GOSHEN, Ind. — The reflective red and orange triangle commonly seen on slow-moving vehicles like Amish buggies, tractors, wagons and construction equipment is a familiar site in rural areas. The slow-moving vehicle (SMV) signs were created to warn fast moving traffic of a potential hazard ahead.
According to the Indiana law, which is similar to many other state’s vehicle codes for slow-moving vehicle signs, and the National Ag Safety Database, SMV emblems are restricted to use on:
- Animal-pulled vehicles such as a horse and carriage
- Farm machinery
- Road construction machinery when it is not guarded by flag men or people working in a designated construction zone.
When bearing the SMV emblem, vehicles are prohibited from traveling more than 25-miles-per hour, even if they are capable of reaching higher speeds. This rule helps motorists to avoid confusion of having a fast-moving vehicle labeled as a slow mover.
There are legal standards for proper placement and design of the signs. SMV emblems are a standard, red-orange fluorescent, equilateral triangle with a red reflective border. By law, they must measure a minimum of 13.8 inches across. In terms of placement, SMV triangles are to be mounted point up, on the back of the vehicle as close to the center as possible. Proper mountings should be between two to six feet from the ground; they are not permitted to be placed higher than 10 feet from the ground.
It is not hard to find misuses of the SMV emblem all over the county. It is illegal to place a SMV emblem on a still object. For instance, they are not to be placed on mailboxes or used as markers for driveways. SMV signs should not be used as an attempt to slow traffic, such as in a school zone. The misuse of the emblem is not only illegal, but it causes drivers to take the SMV sign less seriously, and that could endanger lives.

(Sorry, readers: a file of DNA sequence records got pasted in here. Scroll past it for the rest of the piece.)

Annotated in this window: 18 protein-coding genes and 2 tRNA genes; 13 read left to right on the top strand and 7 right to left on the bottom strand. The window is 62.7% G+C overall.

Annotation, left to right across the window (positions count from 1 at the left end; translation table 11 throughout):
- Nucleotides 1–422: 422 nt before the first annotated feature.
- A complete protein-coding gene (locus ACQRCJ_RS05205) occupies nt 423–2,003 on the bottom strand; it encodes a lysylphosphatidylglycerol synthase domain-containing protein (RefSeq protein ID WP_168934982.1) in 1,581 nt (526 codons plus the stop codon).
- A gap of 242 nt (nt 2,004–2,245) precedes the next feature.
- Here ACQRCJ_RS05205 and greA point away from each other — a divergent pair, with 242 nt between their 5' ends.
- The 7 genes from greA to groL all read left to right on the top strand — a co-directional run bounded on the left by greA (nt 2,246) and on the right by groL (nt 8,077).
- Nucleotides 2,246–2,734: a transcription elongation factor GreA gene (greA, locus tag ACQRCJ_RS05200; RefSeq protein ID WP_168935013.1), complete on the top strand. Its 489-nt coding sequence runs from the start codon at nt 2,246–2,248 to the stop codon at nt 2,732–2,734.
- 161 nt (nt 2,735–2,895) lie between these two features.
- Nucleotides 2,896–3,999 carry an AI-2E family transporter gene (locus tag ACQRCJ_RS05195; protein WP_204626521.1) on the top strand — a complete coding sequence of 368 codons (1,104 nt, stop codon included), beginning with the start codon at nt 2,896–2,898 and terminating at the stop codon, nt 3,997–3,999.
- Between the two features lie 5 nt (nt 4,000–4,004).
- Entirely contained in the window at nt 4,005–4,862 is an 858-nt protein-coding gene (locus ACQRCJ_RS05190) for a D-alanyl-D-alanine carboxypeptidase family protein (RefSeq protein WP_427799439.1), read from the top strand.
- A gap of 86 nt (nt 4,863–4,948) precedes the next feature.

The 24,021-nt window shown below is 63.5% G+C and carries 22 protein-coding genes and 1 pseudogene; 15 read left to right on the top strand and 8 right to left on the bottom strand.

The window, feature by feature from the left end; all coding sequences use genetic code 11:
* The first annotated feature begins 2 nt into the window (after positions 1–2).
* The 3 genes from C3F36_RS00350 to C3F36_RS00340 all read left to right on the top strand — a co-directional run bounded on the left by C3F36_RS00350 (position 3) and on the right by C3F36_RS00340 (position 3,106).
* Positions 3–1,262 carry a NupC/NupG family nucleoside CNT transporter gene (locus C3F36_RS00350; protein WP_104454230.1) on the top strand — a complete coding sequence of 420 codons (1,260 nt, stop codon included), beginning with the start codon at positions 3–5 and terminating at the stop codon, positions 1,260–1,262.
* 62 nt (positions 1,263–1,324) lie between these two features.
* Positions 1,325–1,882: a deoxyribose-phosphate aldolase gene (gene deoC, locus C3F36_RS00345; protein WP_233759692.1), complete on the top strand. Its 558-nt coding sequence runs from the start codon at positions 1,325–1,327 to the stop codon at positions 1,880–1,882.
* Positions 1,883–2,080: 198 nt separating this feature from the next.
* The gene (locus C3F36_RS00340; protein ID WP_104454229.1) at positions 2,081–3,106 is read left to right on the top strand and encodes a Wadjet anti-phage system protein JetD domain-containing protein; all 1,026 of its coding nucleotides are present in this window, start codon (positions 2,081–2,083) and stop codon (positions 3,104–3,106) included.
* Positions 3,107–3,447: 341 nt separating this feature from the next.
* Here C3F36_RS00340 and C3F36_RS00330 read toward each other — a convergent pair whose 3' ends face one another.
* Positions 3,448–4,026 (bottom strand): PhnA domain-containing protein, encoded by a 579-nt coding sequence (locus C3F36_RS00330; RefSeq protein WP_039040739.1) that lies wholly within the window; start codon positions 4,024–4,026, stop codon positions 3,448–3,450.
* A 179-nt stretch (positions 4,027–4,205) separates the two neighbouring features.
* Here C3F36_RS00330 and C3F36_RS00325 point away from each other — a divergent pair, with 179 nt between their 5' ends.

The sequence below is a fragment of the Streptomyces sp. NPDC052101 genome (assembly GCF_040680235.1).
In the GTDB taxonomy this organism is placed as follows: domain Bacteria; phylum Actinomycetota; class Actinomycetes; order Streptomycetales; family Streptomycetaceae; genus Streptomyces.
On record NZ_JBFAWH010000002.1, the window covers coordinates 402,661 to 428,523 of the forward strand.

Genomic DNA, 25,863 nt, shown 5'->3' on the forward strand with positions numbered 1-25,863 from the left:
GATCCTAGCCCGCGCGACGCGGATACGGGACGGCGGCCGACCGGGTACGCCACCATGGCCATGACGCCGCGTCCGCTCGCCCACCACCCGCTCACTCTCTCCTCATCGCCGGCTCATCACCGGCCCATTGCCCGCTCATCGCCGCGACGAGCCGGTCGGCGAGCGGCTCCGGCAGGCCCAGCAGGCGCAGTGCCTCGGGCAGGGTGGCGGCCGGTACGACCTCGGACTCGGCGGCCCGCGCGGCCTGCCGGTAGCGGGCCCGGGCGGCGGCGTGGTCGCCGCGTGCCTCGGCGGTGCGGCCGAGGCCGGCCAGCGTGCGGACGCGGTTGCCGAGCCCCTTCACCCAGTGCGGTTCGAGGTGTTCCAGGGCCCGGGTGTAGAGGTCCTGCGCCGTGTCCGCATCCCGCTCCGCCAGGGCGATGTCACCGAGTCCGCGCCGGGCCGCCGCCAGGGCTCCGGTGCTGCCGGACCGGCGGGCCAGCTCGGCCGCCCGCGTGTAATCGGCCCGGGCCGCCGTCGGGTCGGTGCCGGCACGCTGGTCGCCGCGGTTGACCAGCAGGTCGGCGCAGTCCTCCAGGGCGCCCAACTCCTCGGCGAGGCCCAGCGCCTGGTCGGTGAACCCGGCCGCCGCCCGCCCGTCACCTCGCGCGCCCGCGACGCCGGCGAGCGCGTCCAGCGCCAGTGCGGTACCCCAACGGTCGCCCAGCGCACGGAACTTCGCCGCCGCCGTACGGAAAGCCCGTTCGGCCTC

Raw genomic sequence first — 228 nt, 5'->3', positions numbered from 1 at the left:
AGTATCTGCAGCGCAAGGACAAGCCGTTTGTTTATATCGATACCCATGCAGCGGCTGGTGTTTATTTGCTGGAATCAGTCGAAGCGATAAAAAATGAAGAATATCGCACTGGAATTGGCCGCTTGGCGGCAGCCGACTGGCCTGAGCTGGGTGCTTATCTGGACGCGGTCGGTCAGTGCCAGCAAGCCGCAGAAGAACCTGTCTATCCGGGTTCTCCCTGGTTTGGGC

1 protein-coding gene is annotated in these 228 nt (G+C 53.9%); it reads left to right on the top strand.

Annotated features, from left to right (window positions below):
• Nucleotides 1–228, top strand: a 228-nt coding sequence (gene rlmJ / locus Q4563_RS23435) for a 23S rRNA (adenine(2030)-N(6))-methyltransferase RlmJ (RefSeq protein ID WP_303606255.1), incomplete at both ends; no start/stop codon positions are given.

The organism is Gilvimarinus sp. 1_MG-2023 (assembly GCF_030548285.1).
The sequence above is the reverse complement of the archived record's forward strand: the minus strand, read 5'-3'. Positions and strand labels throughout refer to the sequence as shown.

The SMV emblem is your warning to be vigilant. When you see one, slow down and stay well back. This will increase your ability to see the road ahead, and it also ensures the driver of the slow-moving vehicle can see you in his mirrors. Do not attempt to pass unless you are absolutely sure there is room to do so. Some vehicles bearing a SMV symbol can be very lengthy, adding additional challenges to passing.
SMV signs lose their reflectivity over time. SMV emblems must be visible from 500 feet. If they begin to fade, they must be replaced. Many local farm supply stores and equipment dealers have replacement stickers that can be applied over faded SMV signs. In addition, if one slow moving vehicle is pulling another, such as tractor pulling a hay wagon, the SMV emblem must be mounted on the rear vehicle.
— Jeff Burbrink, Extension Educator, Purdue Extension Elkhart County